While arguably all consequences associated with a criminal conviction are undesirable, those pertaining to sex crimes can be particularly harsh. Even once a prison sentence has been served, in the state of Virginia a convicted offender could face additional time behind bars under the state’s civil commitment program.
The Civil Commitment of Sexually Violent Predators Act in Virginia could be applied when someone is convicted of multiple sexual offenses including, but not limited to:
- Forcible sodomy
- Aggravated sexual battery
- Abduction of any person with intent to defile such person
- Carnal knowledge of a child between 13 and 15 years of age
Not everyone convicted of a crime of this nature will face the civil commitment process. Instead, the Department of Corrections reviews each individual when he or she has 10 months of the sentence left. If the score of an actuarial instrument determines that there is a high risk that the prisoner might re-offend sexually, the Commitment Review Committee will receive his or her records. The Attorney General is provided the CRCs recommendations and determines whether a petition will be filed.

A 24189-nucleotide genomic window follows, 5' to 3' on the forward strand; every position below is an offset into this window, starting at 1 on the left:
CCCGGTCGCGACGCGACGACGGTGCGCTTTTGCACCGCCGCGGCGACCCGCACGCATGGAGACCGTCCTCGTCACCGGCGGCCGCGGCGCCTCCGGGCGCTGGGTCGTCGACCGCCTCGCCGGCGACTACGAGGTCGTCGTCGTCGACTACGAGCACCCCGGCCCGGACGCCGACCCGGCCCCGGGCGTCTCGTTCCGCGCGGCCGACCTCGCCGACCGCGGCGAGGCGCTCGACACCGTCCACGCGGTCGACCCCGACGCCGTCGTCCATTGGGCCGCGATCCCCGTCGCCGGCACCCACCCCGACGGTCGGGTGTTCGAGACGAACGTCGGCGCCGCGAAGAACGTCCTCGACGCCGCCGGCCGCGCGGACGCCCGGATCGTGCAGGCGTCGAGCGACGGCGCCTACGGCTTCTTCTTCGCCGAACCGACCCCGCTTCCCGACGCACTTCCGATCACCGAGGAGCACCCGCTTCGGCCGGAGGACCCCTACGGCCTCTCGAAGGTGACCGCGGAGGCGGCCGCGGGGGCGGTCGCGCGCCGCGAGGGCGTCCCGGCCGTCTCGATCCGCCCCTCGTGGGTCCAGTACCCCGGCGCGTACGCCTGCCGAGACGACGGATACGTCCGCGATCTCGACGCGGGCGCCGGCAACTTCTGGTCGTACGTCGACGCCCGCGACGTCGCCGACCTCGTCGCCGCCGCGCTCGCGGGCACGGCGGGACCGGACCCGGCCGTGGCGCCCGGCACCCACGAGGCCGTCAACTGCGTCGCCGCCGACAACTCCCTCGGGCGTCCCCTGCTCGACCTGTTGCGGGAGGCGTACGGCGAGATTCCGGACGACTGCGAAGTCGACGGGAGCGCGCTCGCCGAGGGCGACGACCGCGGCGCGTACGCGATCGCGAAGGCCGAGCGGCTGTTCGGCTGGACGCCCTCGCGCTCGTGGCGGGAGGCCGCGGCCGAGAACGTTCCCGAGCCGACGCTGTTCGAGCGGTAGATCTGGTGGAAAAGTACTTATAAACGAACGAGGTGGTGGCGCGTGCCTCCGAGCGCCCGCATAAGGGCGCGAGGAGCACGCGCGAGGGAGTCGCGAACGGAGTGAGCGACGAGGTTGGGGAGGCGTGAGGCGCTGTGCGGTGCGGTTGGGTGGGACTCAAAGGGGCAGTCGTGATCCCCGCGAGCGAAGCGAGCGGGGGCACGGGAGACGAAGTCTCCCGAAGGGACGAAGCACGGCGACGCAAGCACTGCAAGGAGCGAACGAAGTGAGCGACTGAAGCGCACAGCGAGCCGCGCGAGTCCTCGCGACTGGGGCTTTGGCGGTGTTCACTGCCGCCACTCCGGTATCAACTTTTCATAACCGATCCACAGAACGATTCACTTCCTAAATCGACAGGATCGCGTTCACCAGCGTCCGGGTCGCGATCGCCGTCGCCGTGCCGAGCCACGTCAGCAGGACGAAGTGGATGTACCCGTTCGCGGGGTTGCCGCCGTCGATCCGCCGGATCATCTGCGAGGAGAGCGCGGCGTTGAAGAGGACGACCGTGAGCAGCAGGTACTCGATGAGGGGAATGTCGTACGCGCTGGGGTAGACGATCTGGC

When they are, the circuit court that convicted the person of the criminal offense holds a probable cause hearing. Whether the person will be deemed by the court to be a sexually violent predator will depend of how the following is answered:
- Was the person convicted of a qualifying sexually violent offense?
- Does the person have a hard time controlling predatory behavior as a result of a personality disorder or mental abnormality?
Depending on how these questions are answered, the circuit judge will determine whether the individual should be conditionally released or civilly committed.
When someone is civilly committed they can have their case reviewed each year for the first five years. Following that, a statutory review hearing occurs every two years. On the off years, the person deemed to be a sexually violent predator might file a petition to be released.
These arguably harsh consequences could take some by surprise. The best way to avoid this completely is to avoid a conviction in the first place. The best way to do this is to engage the assistance of a criminal defense lawyer when the charges are initially leveled.